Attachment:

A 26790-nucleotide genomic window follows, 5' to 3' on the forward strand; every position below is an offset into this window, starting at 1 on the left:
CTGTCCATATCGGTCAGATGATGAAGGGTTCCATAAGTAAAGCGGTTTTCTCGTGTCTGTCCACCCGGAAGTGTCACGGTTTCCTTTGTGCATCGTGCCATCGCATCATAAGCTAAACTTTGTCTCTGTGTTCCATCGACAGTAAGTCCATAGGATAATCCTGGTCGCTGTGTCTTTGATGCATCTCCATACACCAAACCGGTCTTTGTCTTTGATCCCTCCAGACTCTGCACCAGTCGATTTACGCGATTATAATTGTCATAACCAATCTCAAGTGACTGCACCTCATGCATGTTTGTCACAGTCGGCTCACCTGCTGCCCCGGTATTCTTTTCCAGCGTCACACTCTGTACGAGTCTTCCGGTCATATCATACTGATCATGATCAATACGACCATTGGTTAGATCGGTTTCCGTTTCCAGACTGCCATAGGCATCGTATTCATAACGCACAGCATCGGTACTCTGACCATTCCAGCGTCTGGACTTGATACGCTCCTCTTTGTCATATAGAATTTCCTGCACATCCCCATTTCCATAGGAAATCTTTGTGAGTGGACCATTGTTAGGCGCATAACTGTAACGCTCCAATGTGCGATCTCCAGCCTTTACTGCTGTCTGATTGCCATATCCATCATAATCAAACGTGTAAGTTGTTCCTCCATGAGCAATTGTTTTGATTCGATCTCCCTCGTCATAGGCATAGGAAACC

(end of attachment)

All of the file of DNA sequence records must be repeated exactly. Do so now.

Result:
A 26790-nucleotide genomic window follows, 5' to 3' on the forward strand; every position below is an offset into this window, starting at 1 on the left:
CTGTCCATATCGGTCAGATGATGAAGGGTTCCATAAGTAAAGCGGTTTTCTCGTGTCTGTCCACCCGGAAGTGTCACGGTTTCCTTTGTGCATCGTGCCATCGCATCATAAGCTAAACTTTGTCTCTGTGTTCCATCGACAGTAAGTCCATAGGATAATCCTGGTCGCTGTGTCTTTGATGCATCTCCATACACCAAACCGGTCTTTGTCTTTGATCCCTCCAGACTCTGCACCAGTCGATTTACGCGATTATAATTGTCATAACCAATCTCAAGTGACTGCACCTCATGCATGTTTGTCACAGTCGGCTCACCTGCTGCCCCGGTATTCTTTTCCAGCGTCACACTCTGTACGAGTCTTCCGGTCATATCATACTGATCATGATCAATACGACCATTGGTTAGATCGGTTTCCGTTTCCAGACTGCCATAGGCATCGTATTCATAACGCACAGCATCGGTACTCTGACCATTCCAGCGTCTGGACTTGATACGCTCCTCTTTGTCATATAGAATTTCCTGCACATCCCCATTTCCATAGGAAATCTTTGTGAGTGGACCATTGTTAGGCGCATAACTGTAACGCTCCAATGTGCGATCTCCAGCCTTTACTGCTGTCTGATTGCCATATCCATCATAATCAAACGTGTAAGTTGTTCCTCCATGAGCAATTGTTTTGATTCGATCTCCCTCGTCATAGGCATAGGAAACC